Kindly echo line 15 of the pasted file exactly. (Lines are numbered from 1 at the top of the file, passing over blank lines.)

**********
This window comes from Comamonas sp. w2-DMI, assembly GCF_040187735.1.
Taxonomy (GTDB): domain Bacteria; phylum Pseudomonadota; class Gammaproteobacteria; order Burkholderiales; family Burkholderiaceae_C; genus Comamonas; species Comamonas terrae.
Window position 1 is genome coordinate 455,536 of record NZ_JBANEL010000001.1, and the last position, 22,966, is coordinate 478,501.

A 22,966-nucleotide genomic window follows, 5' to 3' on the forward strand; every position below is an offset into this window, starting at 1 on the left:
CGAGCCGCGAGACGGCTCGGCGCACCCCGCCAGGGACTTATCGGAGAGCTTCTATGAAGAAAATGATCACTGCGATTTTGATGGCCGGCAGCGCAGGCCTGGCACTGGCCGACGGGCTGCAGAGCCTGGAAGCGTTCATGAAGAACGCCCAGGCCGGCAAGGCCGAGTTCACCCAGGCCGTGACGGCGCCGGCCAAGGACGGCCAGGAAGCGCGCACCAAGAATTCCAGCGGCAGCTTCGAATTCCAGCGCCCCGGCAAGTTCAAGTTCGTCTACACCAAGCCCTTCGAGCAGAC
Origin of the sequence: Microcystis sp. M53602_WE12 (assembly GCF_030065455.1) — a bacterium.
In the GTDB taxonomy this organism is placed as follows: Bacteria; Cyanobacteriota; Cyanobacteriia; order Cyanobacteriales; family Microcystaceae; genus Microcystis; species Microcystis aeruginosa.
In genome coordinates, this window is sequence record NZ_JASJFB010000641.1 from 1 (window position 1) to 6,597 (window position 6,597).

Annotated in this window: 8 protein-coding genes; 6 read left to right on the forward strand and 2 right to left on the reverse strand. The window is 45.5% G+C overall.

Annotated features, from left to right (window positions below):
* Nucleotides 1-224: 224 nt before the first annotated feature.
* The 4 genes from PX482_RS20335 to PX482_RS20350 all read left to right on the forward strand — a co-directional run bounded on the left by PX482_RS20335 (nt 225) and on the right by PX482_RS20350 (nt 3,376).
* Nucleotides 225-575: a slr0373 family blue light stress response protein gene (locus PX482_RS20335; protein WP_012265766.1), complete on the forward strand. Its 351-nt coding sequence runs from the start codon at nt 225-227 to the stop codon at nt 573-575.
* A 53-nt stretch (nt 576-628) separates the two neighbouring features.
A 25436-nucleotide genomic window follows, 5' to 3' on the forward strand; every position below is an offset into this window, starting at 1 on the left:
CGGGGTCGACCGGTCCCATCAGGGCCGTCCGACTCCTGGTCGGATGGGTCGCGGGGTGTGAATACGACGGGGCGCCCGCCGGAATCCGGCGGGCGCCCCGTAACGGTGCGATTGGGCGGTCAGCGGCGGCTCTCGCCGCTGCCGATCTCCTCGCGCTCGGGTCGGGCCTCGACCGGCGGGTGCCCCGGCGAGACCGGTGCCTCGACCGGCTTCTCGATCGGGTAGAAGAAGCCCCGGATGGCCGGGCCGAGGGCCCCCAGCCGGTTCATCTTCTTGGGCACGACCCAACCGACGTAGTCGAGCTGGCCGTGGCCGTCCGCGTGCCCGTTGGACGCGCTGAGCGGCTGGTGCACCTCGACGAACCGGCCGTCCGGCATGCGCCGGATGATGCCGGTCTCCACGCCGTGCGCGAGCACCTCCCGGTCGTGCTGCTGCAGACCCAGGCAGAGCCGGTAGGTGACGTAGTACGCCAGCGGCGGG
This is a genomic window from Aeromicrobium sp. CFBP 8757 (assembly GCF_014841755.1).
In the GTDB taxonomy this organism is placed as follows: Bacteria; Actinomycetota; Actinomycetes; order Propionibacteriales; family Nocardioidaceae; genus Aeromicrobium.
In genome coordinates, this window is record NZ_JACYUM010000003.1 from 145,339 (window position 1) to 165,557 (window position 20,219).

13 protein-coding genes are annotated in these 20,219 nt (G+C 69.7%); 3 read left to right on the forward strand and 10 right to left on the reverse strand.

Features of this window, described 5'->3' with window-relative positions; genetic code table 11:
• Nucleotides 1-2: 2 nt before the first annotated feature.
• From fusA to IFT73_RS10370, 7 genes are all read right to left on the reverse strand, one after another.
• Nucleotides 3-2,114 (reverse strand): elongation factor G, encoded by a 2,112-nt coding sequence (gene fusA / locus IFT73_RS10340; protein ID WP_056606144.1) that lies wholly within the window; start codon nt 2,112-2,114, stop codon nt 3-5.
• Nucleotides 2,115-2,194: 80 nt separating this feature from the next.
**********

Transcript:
A 25436-nucleotide genomic window follows, 5' to 3' on the forward strand; every position below is an offset into this window, starting at 1 on the left: